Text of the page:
Is Fibre Lighting-Up The Townships?
Grant Marais, the CEO of VAST Networks, isn’t just making another general observation when he says, “Across Africa, we used to say, ‘A person’s first voice experience will be with a mobile phone.’ I think today we could quite accurately say a person’s first internet or computing experience is going to happen with a mobile phone.”
Marais represents one of a growing pool of companies that are actively looking at how to bring connectivity into the country’s poorer suburbs. Even though they often stand a few kilometres away from the city’s most cosmopolitan areas, Johannesburg’s townships may as well be on the moon when it comes to affordable high-speed broadband.
Mobile has made inroads, but remains prohibitively expensive. Despite a ratio of more than one handset per person, not everyone is active online. ADSL and mobile broadband are either too costly upfront or to maintain consistently. According to We Are Social’s latest annual report, 60% of us own smartphones, but only 54% of us use the internet.
Now we are in the fibre age, which offers LTE-level speeds at ADSL data prices. Its immense capacity makes it cheap to connect many households. But the physical labour of trenching is expensive, so fibre companies have relied on affluent suburbs for their growth. Until now.
The new township market
Last year Vumatel, one of SA’s leading fibre providers, announced a pilot project in which residents of Alexandra township would be able to get up to 100Mbit/s speeds for less than R100 per month. This is cheaper than in other parts of the city, but viable if Vumatel can reach critical mass. At least, that’s the theory: despite the presence of high-density populations, few have ventured into the townships looking for new internet business. Even Vumatel has found the going to be harder than anticipated. “We have met with some challenges through the technical planning and engagement phase and have decided that it is more important for us to see to each phase of this project carefully than to meet the numbers,” says Niel Schoeman, Vumatel CEO. “We would like to get the community connected as quickly as possible, but not at the risk of missing any details. Just as Parkhurst, Vumatel’s first suburb, took far longer than anticipated, we believe this will be very similar.”
Nonetheless, the experience has been good: “The community engagement has been positive and based on our research in the suburb as well as our engagements, we believe that there will be significant demand for affordable abundant internet access in Alexandra.”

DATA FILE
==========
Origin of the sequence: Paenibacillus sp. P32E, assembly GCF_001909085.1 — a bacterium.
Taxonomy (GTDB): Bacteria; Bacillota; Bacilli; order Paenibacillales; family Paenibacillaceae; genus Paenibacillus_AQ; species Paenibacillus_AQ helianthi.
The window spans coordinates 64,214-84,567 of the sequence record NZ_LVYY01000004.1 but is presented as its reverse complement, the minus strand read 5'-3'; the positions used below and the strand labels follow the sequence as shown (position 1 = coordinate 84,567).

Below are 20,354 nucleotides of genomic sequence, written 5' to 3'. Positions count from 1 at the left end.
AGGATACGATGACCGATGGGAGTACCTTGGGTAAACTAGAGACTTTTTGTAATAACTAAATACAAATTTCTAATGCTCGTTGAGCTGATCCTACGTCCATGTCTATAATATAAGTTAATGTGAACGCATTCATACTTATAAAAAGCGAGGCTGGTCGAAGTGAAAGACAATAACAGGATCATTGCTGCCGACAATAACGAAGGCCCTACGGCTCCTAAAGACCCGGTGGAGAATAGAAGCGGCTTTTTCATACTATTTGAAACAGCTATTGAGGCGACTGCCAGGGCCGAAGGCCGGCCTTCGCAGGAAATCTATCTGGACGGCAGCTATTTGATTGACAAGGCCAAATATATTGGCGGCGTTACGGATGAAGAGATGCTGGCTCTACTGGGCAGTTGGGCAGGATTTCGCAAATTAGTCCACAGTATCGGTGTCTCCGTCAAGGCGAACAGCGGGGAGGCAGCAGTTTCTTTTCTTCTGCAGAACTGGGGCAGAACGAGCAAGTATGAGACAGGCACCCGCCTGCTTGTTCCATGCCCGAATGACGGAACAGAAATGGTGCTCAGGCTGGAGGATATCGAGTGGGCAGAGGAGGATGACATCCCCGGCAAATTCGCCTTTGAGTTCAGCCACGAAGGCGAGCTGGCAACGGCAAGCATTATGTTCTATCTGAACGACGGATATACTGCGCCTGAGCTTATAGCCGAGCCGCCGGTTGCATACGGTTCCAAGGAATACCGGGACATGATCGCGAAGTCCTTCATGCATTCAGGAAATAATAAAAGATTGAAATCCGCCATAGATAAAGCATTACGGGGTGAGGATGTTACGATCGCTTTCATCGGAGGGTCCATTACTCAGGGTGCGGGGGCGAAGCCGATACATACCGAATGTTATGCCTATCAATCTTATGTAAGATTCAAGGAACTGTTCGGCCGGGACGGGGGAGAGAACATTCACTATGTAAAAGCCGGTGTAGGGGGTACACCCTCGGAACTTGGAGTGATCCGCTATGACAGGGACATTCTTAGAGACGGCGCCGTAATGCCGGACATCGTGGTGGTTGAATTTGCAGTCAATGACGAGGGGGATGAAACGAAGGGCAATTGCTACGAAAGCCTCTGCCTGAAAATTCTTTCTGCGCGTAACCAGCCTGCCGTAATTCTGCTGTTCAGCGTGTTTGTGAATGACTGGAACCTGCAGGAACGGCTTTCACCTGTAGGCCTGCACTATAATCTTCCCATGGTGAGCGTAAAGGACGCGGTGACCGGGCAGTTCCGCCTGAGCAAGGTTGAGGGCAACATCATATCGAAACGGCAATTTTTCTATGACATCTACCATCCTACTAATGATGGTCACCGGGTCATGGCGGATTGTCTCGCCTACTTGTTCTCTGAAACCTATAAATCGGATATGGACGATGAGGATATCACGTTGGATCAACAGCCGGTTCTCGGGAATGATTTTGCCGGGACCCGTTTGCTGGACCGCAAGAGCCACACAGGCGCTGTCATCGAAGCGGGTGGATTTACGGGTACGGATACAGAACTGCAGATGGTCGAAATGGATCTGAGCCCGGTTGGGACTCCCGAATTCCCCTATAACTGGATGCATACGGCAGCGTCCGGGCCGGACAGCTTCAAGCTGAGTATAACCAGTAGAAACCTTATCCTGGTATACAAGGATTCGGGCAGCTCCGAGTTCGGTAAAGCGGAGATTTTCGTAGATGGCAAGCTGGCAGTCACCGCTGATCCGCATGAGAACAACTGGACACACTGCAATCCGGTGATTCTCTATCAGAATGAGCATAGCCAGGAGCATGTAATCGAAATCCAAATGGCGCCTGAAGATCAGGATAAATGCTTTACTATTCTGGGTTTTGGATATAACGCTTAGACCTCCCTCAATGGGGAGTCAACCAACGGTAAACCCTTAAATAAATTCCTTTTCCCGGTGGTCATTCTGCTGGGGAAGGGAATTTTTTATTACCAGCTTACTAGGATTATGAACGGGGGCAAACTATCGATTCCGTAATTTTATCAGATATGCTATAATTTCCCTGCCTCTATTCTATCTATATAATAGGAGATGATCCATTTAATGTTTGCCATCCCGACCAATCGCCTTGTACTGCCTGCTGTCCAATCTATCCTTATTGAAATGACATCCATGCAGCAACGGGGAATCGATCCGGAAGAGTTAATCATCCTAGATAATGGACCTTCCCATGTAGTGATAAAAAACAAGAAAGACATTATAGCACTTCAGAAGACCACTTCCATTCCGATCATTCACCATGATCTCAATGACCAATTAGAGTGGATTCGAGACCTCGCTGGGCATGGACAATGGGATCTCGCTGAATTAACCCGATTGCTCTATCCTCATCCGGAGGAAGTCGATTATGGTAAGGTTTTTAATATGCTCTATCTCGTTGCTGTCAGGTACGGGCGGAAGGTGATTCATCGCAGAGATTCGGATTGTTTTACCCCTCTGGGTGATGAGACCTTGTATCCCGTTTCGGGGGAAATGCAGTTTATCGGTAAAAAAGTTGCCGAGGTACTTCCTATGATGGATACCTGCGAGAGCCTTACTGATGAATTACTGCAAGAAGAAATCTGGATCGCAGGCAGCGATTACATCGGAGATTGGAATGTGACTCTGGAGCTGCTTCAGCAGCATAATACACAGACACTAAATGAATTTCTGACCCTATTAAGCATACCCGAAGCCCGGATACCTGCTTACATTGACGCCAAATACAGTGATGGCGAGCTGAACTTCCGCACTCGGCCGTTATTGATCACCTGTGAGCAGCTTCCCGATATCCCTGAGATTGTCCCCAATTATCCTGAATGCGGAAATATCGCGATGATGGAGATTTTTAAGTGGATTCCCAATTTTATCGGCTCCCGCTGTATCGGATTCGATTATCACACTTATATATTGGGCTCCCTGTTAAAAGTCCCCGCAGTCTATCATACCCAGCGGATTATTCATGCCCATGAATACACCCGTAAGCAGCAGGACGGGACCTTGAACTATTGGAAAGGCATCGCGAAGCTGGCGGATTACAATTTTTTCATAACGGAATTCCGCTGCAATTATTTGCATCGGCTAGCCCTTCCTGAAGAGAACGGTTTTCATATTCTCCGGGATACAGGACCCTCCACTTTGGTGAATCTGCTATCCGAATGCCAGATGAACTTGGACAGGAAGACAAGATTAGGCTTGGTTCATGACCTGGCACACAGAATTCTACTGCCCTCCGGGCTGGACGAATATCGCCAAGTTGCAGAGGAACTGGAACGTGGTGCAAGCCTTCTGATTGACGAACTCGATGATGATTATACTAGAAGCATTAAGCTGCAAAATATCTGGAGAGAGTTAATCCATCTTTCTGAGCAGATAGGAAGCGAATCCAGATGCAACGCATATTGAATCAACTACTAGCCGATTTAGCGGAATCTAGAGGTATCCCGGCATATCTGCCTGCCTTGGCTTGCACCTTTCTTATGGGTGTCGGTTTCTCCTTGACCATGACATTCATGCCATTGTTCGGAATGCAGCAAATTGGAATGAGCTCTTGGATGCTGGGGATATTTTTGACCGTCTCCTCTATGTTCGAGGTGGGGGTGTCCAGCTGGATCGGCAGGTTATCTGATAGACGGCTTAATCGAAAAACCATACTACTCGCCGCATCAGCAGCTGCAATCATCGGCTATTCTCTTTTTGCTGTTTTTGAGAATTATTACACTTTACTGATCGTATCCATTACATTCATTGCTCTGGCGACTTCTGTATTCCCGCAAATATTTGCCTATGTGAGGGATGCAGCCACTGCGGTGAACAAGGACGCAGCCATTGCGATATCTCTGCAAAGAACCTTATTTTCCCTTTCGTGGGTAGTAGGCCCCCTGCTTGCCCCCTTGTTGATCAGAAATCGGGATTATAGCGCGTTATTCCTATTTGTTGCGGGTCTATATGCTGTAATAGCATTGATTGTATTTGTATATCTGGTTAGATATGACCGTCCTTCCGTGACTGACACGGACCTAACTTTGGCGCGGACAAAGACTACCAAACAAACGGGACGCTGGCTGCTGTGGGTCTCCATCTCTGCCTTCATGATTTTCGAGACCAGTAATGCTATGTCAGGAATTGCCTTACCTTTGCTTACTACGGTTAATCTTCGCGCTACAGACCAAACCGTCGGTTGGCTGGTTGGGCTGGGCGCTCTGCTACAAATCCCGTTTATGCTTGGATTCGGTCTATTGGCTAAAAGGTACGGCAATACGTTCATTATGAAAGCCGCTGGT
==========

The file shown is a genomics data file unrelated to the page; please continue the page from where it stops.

A similar project is under way in Diepsloot, to the north of Johannesburg. Two companies, Link Africa and VAST Networks, have joined forces to roll out a unique approach.
Link Africa has licensed a patent that lets it run fibre inside sewage lines, reducing the need to dig trenches. VAST then layers an advanced Wi-Fi network on top of this. The result: consumers in Diepsloot are enjoying faster internet speeds than those in neighbouring and substantially more affluent Steyn City. “If we are going to make a difference we have to get past Sandton and Rosebank and Durban North, and get into townships,” says Link Africa’s Craig Carthy. “It’s long-term thinking. Someone once said, if you plant a tree, it’s only 20 years later you are going to start to feel the shade or the fruit of that tree. This is what we are trying to do and create an opportunity for economic development in those areas.”
The partnership claims that around 1.5 million people use that network, all connecting through Wi-Fi. But this is distinctly different to Wi-Fi projects in Cape Town and Tshwane: there’s no government funding. Both companies believe the concept is entirely commercially viable and have already expanded to Katlehong and Alexandra. “This is our business,” says Marais. “This is what we believe is the right thing to do for our country.”
The people are ready
Grant Marais is cagey when it comes to the amount of data used on the Diepsloot Wi-Fi network, but anecdotally there is a lot of interest. People want these services. “My customers are thrilled to have access to the internet,” Collen Kekana, co-founder of VCafÄ, told iAfrikan last year. “[They] are using the platform for various purposes from job applications to news updates to staying in touch via social media. What always puts a smile on my face is when they realise that their internet speeds are actually higher than those available in some of the more affluent suburbs.”
While major networks are arguing over policy papers and claiming they are connecting the nation, a handful of fibre and Wi-Fi providers are actually walking the talk. It’s proving to be a bumpy road. But with untapped potential in townships and half a population still not experiencing the internet, it’s a no-brainer. The townships are being lit up by fibre.